Knife crime in Corby, Kettering and Wellingborough on agenda as leaders examine how to level-up left behind neighbourhoods

The levelling-up communities scrutiny review held its first public meeting this week

By Kate Cronin
Friday, 14th January 2022, 8:24 am
The left-behind areas include the Kingswood neighbourhood in Corby

Civic leaders gathered this week to begin looking at how to help level-up three neglected areas in North Northamptonshire.

Led by Corby councillor Zoe McGhee, the levelling-up communities scrutiny review was opened after a Government All Party Parliamentary Group identified Kingswood and Hazel Leys in Corby, Avondale Grange in Kettering and Queensway in Wellingborough as 'left behind neighbourhoods.'

Cllr McGhee resolved to ensure that the new North Northants Council took the issue seriously by forming a group to try to find out what had gone wrong, and how to put it right.

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Although the group has had several private meetings, Tuesday's (January 11) was the first public meeting. It was held virtually and was attended by 40 leaders from across the authority including the Police and Crime Commissioner Stephen Mold, unitary and town councillors, charitable groups, victims' organisations, police officers, a headteacher and knife-crime groups.

The topic was knife crime and anti-social behaviour. Attendees had different ideas on the causes of issues - but agreed that the only way to tackle them was to work together.

Cllr Valerie Anslow said that the Queensway estate once had a Sure Start Centre that was Government-funded but all that funding had been cut.

She said: "The funding was cut enough years ago now for it to have had a knock-on effect.

"That's an example of how a decision made ten years ago is having repercussions, which is why we need to be thinking about the effect of the decisions we make now."

Councillor Anne Lee said: "In Kettering, Sure Start is no longer funded and Homestart needs to be funded entirely by the charitable sector.

"In lockdown there were 40 domestic violence crimes here every day. But in Kettering we only have 14 police response officers working between three shifts. That's not helping."

Speakers agreed that short-term funding for projects was not enough and did not help community projects become sustainable.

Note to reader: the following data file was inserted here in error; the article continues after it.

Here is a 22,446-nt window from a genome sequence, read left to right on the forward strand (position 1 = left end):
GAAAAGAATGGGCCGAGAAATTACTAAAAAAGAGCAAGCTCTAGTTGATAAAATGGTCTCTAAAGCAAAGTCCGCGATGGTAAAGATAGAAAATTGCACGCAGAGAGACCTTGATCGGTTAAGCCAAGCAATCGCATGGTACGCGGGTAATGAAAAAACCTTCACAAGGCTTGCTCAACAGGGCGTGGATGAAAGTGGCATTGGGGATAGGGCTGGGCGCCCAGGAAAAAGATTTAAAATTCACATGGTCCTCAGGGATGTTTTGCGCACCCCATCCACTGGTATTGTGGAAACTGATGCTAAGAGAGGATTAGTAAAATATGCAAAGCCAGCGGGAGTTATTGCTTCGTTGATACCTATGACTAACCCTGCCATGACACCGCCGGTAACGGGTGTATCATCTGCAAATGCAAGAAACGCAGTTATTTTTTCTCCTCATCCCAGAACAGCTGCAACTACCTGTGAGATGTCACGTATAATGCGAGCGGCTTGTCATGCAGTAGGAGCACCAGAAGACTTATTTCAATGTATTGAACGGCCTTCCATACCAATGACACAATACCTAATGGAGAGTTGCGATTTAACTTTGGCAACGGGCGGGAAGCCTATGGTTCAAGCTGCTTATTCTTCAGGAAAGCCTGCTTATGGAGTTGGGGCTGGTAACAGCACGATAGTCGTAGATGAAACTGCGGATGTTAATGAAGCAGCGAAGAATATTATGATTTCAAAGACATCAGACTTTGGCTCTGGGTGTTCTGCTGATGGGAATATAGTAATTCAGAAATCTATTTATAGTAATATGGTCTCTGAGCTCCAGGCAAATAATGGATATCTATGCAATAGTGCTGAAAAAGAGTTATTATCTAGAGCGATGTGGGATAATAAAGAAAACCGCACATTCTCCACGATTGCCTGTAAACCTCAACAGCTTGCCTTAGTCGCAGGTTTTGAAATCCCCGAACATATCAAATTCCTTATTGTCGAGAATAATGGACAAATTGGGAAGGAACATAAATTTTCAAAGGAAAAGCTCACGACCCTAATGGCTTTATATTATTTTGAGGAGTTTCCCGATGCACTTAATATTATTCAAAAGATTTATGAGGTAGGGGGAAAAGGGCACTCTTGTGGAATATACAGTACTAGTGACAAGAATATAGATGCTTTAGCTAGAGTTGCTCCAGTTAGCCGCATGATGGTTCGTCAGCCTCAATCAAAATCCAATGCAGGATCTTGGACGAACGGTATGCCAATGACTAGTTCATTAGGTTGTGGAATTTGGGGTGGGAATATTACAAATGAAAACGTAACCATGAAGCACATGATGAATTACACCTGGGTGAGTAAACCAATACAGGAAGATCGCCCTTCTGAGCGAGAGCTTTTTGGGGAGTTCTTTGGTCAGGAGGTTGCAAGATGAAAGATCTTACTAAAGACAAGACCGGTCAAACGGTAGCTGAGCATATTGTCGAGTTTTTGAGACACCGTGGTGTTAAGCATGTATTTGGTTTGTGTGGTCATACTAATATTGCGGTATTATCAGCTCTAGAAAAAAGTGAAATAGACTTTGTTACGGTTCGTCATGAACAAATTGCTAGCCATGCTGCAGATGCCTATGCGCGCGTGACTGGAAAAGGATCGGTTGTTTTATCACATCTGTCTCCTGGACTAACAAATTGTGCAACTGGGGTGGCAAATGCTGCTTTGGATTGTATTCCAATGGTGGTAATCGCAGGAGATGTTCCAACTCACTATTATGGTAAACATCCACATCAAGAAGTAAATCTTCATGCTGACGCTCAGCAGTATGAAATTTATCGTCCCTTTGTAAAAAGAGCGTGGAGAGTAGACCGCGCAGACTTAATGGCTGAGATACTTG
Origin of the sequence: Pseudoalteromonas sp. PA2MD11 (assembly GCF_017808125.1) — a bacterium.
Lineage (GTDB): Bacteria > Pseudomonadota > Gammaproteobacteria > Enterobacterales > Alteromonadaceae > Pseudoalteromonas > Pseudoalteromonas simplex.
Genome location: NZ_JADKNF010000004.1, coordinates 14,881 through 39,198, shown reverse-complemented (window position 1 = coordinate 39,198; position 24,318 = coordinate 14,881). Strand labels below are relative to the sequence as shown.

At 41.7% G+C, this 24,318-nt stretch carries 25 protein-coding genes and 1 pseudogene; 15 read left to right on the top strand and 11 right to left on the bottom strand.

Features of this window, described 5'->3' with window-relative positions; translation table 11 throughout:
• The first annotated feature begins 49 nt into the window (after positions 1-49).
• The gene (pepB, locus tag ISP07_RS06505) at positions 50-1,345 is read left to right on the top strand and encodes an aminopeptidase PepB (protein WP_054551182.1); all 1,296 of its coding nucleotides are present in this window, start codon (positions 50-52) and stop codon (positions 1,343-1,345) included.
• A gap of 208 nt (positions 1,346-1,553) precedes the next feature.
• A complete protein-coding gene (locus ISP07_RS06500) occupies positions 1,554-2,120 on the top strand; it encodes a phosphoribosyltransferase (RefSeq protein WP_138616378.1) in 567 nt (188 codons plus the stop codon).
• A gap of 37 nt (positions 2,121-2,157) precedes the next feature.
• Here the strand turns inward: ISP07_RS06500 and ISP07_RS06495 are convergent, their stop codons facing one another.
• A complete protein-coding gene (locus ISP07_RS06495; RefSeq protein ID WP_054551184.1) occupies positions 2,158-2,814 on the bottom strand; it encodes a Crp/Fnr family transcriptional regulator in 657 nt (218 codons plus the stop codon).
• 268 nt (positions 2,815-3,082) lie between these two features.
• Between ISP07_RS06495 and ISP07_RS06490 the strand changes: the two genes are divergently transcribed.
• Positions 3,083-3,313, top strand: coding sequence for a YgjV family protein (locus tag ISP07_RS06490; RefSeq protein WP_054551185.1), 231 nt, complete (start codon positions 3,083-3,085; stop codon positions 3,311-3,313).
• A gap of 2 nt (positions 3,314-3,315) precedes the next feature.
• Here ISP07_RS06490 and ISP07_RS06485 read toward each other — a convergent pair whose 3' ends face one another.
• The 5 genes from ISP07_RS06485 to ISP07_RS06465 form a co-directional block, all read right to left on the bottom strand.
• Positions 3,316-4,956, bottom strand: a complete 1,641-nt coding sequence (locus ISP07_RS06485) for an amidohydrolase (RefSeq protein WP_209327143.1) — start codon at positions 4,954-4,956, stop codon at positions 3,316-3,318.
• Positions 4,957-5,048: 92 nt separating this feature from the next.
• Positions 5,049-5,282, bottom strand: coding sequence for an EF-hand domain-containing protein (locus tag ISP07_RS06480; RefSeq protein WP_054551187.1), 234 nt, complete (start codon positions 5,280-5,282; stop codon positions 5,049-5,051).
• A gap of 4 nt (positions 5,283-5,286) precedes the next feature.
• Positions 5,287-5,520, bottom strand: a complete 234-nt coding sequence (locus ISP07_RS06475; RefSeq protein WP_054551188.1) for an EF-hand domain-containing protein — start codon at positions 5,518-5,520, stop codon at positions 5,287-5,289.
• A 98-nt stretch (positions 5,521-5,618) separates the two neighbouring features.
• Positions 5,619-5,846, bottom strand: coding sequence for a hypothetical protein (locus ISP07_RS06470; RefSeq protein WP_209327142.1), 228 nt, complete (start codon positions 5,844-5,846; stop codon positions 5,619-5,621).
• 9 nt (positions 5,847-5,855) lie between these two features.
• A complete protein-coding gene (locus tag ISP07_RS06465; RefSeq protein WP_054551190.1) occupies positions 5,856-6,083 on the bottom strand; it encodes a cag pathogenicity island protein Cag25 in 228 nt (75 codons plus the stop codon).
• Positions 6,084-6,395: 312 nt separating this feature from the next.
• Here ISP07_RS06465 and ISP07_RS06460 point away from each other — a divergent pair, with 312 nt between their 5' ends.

Rav Jones, who represents Wellingborough-based anti-knife crime organsation Off The Streets, said: "What we're looking for is more police. The area looks redundant. It needs clearing and maintaining.

"There needs to be more funding for youth groups."

Kettering Town Councillor Clark Mitchell said: "On the Avondale Grange we're having issues with drugs, issues with anti-social behaviour. We have a group of teenagers who we're having issues with.

"These are symptoms of a much bigger issues. The people there feel angered and like a lower class of people.

"They're proud working people but they're living in poverty."

Wellingborough Councillor Paul Bell said that working together was key to solving the problems.

"We don't appear to work together," he said. "We don't sit down and put out heads together.

"People here feel abandoned. Tesco were asked if we could install a bleed kit and they said no. They didn't want to be associated with it. They didn't want it outside their shop.

"The police don't seem to be connecting with the community.

"We have to find the funding for youth groups. The Queensway needs to be cleaned-up."

Jack Richman from Corby-based East Midlands Knife Amnesty said that his organisation had collected 650 knives off the streets during the past four years.

He said that approaching companies to ask them to install bleed kits had been made difficult by the number of hoops that needed to be jumped through.

"We are driving our youths underground because there's no street lighting," he said. "There's nowhere safe for young people to go."

Police and Crime Commissioner Stephen Mold said that there were lots of projects in place in the county to help young people but accepted that it was important for organisations to join together.

He said: "We know that when a child is excluded from school it immediately doubles their chances of a pathway to crime."

Headteacher at Kingswood Primary School in Corby, Andrew Bark, said that school leaders now knew that by the time children got to year eight or nine, it was often too late to explain the dangers of issues like child sexual exploitation and knife crime, and that more had to be done with year six pupils.

"We have raised money for Kingswood Youth Club," he said. "But it shouldn't be a school's job to raise money for a youth club."

Cllr Matt Binley criticised the police for the way they dealt with the wake of Dylan Holliday's murder last year.

"The police flooded the area," he said. "But did they get out of their cars? No.

"Tensions were rife in the community. It they'd have been out talking to people, it might have changed things."